Williams speaks of Heringer, “it has done amazing things in expanding his abilities as a producer – right down to incorporating the process we created into full albums with some artists. The instruments he’s drawn to shift from session to session; he sees what guests are drawn to (voice, drums, guitar, violin, etc.), and lends that sort of infectious desire to them.”
“There is a good chunk of time spent reading them (specifically, their submission answers), looking over the notes taken during the session and listening to the song they created. While Andrew does the final touches on what will be their piece, we’re talking about what his experience was and what I noticed. From there, based on our guest following through with a last step for one final piece of interaction, we combine those into the results.”
Heringer adds, “We allow our guests to walk away with a song that they have fully participated in creating over the course of an hour. I run my own recording studio and write and produce music for artists every day; that background is fundamental to my ability to navigate the Make Music process.”
Thank You for the Music
“The experience,” Heringer muses, “has really influenced the way I approach ‘play’ / collaborating with others. The whole process has to be rooted in listening and being aware of how someone else participates in play.”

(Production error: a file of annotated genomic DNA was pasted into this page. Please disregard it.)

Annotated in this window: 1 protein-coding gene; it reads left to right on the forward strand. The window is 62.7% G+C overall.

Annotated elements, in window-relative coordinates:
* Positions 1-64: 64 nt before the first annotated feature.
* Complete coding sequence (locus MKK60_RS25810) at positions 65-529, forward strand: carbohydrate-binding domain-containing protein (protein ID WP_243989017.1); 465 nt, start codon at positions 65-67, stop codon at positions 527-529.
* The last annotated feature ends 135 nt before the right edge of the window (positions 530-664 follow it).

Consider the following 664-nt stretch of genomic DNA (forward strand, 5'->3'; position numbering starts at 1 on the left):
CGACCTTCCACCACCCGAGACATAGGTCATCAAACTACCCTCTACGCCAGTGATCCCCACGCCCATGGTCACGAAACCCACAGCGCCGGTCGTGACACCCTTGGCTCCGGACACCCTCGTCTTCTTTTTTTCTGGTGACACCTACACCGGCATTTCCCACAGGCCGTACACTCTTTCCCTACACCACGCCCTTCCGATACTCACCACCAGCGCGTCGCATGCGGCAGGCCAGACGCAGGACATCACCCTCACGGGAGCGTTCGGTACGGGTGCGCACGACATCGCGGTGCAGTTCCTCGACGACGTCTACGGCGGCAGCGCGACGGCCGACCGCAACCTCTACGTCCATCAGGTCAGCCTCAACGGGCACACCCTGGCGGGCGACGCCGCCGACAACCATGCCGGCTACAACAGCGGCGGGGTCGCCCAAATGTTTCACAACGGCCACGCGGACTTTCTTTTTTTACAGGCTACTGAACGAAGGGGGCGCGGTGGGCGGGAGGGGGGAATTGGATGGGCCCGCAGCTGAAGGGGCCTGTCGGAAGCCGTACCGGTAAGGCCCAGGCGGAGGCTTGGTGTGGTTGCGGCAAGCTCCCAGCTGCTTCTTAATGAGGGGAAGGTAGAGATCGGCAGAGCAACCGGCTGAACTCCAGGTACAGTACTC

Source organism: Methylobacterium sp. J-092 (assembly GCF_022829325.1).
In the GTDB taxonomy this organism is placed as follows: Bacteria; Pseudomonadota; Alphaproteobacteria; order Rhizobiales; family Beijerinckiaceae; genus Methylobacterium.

Working with guests in such an intimate one-on-one setting, Williams says, “makes for a rich experience, a connection that expands craft rooted in feedback rather than that sort of insular production that can lead to art for art’s sake (which, while I love, is set aside for different projects).”
Williams explains that guests will leave with “a song that holds a memory, and a picture they can look back on – for happiness, or inspiration – that can follow them and that they can share. We want them to have a sense of accomplishment and connection. But most importantly: We want them to feel more deeply the way they feel about music. With immersive, I myself love the pieces that let us discover ‘what we didn’t know we knew,’ to quote a favorite poetry professor.”
In the future, Williams sees The Guest & The Host progressing the way he sees “a boutique, brilliant Tattoo artist, or a restaurant, combined with music production. The greatest of those have reservations and waitlists a mile long, and open for submissions the way a school does. Submissions come in, we read them, see whom we connect with instinctively. We accept those submissions and set times, then we close down submissions. Imagine a music studio that allowed you to make a track, that quilted those tracks together into an album (I have to give props to that phrase to my friend and collaborator, Larry Powell, who came up with the term “Film Quilt” for another project we’re working on). And you have it: The future of The Guest & The Host: Make Music.”
The Guest & The Host Make Music – Spencer Williams & Andrew Heringer
The Guest & The Host is accepting submissions through their website. When accepted, 1-2 person sessions cost $90 for a 90 minute experience.